Beer making is generally thought of as a male enterprise, but as with many other industries and professions, that has been slowly changing.
Beer making is generally thought of as a male enterprise, but as with many other industries and professions, that has been slowly changing. In 2014 a survey by Stanford University found that only 4 percent of 1,700 brewers in the country were women. In 2019 that figure had risen to 7.5 percent, according to the American Brewers Association.
A local example of the emerging female presence in the brewing process is Carly Chelder, who opened (with partners) the Tannery Run Brew Works at 131 E. Butler Ave. in Ambler in March of 2019. The name was taken from the Tannery Run Creek that runs right below the building that houses the brewery. Chelder, 40, has two business partners, Timothy Brown and Mac Comly.
A former teacher at Plymouth Whitemarsh High School and School Marketplace Program Coordinator for Weavers Way Community Programs (now Food Moxie), Chelder has been very much interested in craft beer since her early 20s. “The mass marketed products didn’t really appeal to me,” she said last week. “I learned brewmaking mostly from my partner, Tim Brown. He has been homebrewing for about 20 years. Bit by bit I got involved, and when I won the Pink Boots Scholarship (for women who want to be brewmakers), I learned a lot more about the technical details of brewing.”
For years Carly and her business partners looked at several area locations for their business, but nothing checked off all the boxes. But when the space at 131 E. Butler Ave. became available, they jumped on it. “All I can say now is location, location, location,” said Chelder. “We picked a great spot on the main drag in Ambler with a fine view of the Ambler Theater and great people-watching from our garage door.”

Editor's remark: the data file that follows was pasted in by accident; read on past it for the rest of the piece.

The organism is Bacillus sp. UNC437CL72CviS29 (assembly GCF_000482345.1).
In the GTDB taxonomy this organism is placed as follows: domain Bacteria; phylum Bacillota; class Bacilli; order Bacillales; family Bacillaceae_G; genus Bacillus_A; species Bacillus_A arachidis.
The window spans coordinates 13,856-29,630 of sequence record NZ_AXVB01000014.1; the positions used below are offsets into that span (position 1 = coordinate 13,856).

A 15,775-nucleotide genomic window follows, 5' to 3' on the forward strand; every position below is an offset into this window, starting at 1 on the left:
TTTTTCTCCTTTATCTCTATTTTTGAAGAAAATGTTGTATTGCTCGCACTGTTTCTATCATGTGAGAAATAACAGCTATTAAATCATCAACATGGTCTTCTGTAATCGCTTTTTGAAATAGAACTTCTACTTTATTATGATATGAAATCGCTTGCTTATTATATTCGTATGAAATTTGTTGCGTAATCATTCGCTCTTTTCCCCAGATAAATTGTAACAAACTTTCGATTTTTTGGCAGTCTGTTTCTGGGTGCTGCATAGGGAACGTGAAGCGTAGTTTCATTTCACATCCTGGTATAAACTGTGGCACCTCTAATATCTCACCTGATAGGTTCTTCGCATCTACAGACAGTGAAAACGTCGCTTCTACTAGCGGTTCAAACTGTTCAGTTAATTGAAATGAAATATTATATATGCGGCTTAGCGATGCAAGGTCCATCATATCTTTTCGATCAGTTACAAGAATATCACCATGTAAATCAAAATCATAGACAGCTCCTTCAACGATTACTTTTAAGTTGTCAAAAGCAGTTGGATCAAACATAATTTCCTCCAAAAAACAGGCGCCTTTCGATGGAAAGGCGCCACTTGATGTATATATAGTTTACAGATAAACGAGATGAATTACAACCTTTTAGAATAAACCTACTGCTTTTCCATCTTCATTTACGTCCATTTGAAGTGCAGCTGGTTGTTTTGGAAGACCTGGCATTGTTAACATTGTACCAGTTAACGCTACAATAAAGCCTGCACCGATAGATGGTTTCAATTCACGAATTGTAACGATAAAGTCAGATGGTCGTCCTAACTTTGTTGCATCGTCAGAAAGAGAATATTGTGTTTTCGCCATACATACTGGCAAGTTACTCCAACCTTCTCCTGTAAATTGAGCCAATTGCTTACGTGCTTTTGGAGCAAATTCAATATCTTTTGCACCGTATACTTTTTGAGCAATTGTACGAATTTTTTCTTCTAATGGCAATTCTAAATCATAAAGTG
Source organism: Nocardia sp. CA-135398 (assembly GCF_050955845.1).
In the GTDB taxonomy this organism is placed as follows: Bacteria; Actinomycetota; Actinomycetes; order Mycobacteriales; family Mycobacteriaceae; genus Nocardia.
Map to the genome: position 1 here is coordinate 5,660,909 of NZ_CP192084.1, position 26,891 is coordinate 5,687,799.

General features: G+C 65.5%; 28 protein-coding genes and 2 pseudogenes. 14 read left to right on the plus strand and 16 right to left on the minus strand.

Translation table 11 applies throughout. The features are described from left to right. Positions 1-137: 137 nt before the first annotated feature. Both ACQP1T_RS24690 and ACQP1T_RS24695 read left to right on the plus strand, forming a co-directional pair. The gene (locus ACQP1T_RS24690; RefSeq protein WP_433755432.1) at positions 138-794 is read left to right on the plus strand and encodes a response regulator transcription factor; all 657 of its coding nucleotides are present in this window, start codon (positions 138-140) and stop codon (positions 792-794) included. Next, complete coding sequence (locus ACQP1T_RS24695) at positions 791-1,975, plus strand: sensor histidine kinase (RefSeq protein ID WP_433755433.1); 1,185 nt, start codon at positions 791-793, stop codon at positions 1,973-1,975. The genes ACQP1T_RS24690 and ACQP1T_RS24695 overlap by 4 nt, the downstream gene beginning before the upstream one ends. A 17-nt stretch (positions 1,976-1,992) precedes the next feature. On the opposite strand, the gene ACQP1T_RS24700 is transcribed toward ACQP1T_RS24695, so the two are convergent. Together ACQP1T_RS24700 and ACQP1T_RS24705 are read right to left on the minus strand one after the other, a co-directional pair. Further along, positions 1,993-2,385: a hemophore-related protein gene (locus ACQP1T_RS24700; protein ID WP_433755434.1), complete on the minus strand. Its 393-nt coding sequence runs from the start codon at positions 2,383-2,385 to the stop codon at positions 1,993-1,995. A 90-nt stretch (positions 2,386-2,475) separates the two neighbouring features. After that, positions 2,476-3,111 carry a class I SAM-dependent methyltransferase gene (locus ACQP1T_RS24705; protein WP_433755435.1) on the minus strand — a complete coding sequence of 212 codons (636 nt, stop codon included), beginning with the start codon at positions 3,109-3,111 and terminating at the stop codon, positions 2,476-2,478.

A key feature of the Tannery Run experience, according to the partners, is that almost every batch of beer produced starts from the same root ingredients yet splits at some point during the brewing process into two smaller batches. These two smaller batches are treated and fermented differently, resulting in two entirely different beers.
This process, called Split Batch (SPLATCH) Brewing, “will virtually double the number of craft beer choices available to our customers without significantly increasing the effort required in preparing them. More importantly, we will be able to provide our customers multiple variants of a beer at the same time.”
Tannery Run beers are currently available at The Beer Yard, Capone's, Ambler Beverage Exchange, a couple Foodery locations, etc. This year they are participating in their first farmers markets at the Fermentation Farmers Markets at Historic RittenhouseTown and Cherry Street Pier in Center City.
Before the pandemic, “We were really starting to get into a groove. After all, it was our first year in business, and of course there were growing pains. But Tuesday night trivia was packed, our cocktail game was strong, people were booking us for engagement parties and meetups and more. We were getting out and doing a lot of networking events, tap takeovers and festivals.”
Then came the pandemic. “Our first anniversary celebration (Dragon’s Day) was scheduled for the weekend the shutdown started. Over that weekend we were able to evolve to offer online ordering and started delivery in the area. Since then we’ve had to adjust further, and we no longer offer delivery. We made the choice for the kitchen to hibernate through the winter and then decided to take advantage of the time to renovate and upgrade the kitchen. Last week we opened up for beer consumption on-site in addition to takeout, and we hope to reopen the kitchen as soon as possible.”
A native of Elkins Park, Chelder graduated from George Washington University's Elliott School of International Affairs in 2003, Arcadia University with a Master of Education in 2009 and PA Teaching Certificates in Secondary Social Studies and Family & Consumer Sciences. She also earned a Craft Brewing Certificate from Portland State University.
Tannery Run's best-selling beers have been Wheaty McWheatface, summer wheat SPLATCH, a traditional German-Style Wheat Beer; Wild Horses SPLATCH, which balances a graham cracker malt flavor with an herbal and floral hop bite; and Draugr the Vollrathian Singularity, a smoked lager made with 120 pounds of smoked butternut squash that was rubbed with brown sugar, thyme, allspice and German smoked malt.
For more information: tanneryrun.com or 215-613-1113. Len Lear can be reached at firstname.lastname@example.org